Early Driverless Cars Used Underground Magnets to Test in California 25 Years Ago

Part of the act, however, required the Department of Transportation to “develop an automated highway and vehicle prototype” so that the “first fully automated roadway [would be] in operation by the end of 1997” to help curb the growing problem of surface transport traffic congestion.

By 1994, the National Automated Highway System Consortium was formed to help tackle that task. The consortium was comprised of nine different entities: Bechtel, the California Department of Transportation, Carnegie Mellon, General Motors (including its subsidies, Delco Electronics and Hughes Electronics), Lockheed Martin, Parsons Brinckerhoff, and UC Berkeley’s California Partners for Advanced Transportation Technology program…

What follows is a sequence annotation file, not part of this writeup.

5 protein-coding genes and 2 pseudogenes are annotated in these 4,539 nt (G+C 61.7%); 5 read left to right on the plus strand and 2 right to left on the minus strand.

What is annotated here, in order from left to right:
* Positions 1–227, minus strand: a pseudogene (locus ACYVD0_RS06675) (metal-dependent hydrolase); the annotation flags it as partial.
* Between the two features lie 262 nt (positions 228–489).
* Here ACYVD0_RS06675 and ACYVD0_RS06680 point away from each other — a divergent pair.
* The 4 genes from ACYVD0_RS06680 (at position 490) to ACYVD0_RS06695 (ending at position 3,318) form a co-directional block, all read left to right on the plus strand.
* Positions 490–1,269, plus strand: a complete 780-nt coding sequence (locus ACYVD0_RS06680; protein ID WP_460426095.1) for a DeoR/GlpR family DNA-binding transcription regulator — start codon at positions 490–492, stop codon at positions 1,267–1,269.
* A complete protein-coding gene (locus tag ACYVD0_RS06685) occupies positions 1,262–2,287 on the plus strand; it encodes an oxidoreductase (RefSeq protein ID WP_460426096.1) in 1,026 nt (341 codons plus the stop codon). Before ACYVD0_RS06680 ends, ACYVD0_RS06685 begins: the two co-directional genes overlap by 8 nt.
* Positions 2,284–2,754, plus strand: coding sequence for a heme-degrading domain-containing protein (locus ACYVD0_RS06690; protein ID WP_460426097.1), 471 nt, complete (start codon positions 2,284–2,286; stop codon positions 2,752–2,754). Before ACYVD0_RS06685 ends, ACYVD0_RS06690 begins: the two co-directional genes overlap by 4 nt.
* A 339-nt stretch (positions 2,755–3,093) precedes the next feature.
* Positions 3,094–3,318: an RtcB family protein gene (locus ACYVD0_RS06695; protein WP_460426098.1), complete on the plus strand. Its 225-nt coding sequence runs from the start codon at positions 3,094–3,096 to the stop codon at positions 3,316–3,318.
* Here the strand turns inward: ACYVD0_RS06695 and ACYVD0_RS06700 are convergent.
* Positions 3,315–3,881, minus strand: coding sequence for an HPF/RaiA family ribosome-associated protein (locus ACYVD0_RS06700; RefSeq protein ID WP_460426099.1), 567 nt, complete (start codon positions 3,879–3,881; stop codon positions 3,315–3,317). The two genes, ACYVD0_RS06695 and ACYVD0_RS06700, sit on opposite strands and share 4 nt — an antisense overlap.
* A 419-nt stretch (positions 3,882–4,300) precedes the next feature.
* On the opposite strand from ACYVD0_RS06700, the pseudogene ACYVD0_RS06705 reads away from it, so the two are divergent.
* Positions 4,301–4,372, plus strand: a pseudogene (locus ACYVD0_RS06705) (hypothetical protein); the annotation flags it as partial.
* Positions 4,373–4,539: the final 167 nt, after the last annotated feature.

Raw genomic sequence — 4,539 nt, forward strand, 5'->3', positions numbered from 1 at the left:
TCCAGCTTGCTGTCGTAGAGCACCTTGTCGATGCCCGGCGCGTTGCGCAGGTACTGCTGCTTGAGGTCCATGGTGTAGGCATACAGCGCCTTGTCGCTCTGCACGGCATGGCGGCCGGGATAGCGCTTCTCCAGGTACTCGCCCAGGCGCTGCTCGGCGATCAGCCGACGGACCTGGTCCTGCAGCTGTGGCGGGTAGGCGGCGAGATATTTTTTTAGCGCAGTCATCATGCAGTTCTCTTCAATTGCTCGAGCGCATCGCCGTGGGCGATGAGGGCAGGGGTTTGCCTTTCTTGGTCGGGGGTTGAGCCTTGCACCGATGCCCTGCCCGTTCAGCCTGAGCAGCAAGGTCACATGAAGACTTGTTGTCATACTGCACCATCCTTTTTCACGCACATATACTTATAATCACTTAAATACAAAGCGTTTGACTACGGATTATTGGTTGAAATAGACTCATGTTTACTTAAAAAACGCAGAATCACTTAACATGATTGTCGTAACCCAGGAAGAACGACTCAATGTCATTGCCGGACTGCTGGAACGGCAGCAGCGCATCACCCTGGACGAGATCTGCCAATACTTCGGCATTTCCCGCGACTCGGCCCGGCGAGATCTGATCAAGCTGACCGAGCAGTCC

For starters, there was the Ohio State University Center for Intelligent Transportation Research. CITR tested two Honda Accords that were developed and tested at the Transportation Research Center in Marysville, Ohio. The Hondas were outfitted with laser range finders, optical cameras, and radars which would center the vehicle in the lane using reflective strips.